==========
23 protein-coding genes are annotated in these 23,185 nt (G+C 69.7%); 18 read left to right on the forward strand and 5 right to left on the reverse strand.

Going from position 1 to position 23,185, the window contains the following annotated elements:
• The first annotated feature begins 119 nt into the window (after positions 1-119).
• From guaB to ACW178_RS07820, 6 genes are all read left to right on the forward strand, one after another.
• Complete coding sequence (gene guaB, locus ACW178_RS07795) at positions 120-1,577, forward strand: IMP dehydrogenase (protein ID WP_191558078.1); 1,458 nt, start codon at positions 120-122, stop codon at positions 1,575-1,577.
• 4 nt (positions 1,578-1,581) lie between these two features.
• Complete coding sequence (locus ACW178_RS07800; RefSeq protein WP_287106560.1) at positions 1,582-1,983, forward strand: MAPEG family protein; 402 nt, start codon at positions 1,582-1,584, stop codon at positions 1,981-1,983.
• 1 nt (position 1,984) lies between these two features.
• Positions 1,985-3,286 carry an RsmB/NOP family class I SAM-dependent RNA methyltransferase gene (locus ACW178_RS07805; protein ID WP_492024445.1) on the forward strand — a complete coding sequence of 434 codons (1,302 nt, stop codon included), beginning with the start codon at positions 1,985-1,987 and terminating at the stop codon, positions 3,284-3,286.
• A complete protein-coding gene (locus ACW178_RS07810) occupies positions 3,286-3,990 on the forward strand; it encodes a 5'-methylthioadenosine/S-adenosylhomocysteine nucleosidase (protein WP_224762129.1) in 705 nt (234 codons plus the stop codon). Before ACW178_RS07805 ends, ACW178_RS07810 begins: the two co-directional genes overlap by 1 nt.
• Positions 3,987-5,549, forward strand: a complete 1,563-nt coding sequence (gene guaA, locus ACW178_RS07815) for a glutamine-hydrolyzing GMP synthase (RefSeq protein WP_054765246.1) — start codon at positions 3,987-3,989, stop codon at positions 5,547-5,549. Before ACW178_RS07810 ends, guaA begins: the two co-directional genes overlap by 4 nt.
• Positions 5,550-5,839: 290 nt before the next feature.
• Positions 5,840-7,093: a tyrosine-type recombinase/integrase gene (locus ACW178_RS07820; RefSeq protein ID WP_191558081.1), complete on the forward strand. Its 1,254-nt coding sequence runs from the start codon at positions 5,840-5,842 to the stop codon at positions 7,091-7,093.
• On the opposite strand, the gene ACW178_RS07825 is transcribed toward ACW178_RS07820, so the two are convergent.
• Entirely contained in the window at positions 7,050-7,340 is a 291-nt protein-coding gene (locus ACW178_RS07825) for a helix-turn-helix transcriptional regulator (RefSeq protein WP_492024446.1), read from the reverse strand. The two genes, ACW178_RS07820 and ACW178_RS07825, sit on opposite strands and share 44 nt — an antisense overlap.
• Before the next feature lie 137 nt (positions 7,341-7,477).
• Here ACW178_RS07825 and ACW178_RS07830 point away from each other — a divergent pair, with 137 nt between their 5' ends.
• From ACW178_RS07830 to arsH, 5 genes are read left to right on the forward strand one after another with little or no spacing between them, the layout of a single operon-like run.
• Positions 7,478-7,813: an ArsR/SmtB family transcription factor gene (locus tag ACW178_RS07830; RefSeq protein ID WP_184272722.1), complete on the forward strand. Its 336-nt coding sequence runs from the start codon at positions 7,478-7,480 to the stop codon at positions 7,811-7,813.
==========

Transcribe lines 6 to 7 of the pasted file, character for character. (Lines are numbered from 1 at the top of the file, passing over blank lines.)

• 4 nt (positions 1,578-1,581) lie between these two features.
• Complete coding sequence (locus ACW178_RS07800; RefSeq protein WP_287106560.1) at positions 1,582-1,983, forward strand: MAPEG family protein; 402 nt, start codon at positions 1,582-1,584, stop codon at positions 1,981-1,983.